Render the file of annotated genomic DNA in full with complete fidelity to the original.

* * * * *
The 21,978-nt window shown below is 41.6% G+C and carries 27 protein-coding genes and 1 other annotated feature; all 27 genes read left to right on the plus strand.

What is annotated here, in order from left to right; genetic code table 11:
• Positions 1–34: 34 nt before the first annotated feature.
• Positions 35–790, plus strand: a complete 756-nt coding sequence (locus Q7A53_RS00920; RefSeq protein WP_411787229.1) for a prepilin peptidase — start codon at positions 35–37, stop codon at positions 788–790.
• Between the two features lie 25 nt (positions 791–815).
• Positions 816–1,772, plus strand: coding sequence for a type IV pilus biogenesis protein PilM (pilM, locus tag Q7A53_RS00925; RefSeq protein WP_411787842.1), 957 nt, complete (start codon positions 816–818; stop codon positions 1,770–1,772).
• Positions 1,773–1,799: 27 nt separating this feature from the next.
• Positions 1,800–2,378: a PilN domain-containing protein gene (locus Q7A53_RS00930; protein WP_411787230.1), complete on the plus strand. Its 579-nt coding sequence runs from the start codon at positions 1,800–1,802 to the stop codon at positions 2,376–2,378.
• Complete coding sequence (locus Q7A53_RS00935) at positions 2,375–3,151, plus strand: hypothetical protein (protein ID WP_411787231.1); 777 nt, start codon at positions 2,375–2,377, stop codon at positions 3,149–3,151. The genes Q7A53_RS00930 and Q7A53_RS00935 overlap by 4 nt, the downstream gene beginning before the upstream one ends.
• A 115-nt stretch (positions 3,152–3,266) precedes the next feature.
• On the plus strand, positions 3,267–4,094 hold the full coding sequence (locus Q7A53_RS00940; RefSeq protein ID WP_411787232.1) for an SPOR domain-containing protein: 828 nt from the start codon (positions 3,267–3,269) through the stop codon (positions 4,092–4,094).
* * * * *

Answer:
The 21,978-nt window shown below is 41.6% G+C and carries 27 protein-coding genes and 1 other annotated feature; all 27 genes read left to right on the plus strand.

What is annotated here, in order from left to right; genetic code table 11:
• Positions 1–34: 34 nt before the first annotated feature.
• Positions 35–790, plus strand: a complete 756-nt coding sequence (locus Q7A53_RS00920; RefSeq protein WP_411787229.1) for a prepilin peptidase — start codon at positions 35–37, stop codon at positions 788–790.
• Between the two features lie 25 nt (positions 791–815).
• Positions 816–1,772, plus strand: coding sequence for a type IV pilus biogenesis protein PilM (pilM, locus tag Q7A53_RS00925; RefSeq protein WP_411787842.1), 957 nt, complete (start codon positions 816–818; stop codon positions 1,770–1,772).
• Positions 1,773–1,799: 27 nt separating this feature from the next.
• Positions 1,800–2,378: a PilN domain-containing protein gene (locus Q7A53_RS00930; protein WP_411787230.1), complete on the plus strand. Its 579-nt coding sequence runs from the start codon at positions 1,800–1,802 to the stop codon at positions 2,376–2,378.
• Complete coding sequence (locus Q7A53_RS00935) at positions 2,375–3,151, plus strand: hypothetical protein (protein ID WP_411787231.1); 777 nt, start codon at positions 2,375–2,377, stop codon at positions 3,149–3,151. The genes Q7A53_RS00930 and Q7A53_RS00935 overlap by 4 nt, the downstream gene beginning before the upstream one ends.
• A 115-nt stretch (positions 3,152–3,266) precedes the next feature.
• On the plus strand, positions 3,267–4,094 hold the full coding sequence (locus Q7A53_RS00940; RefSeq protein ID WP_411787232.1) for an SPOR domain-containing protein: 828 nt from the start codon (positions 3,267–3,269) through the stop codon (positions 4,092–4,094).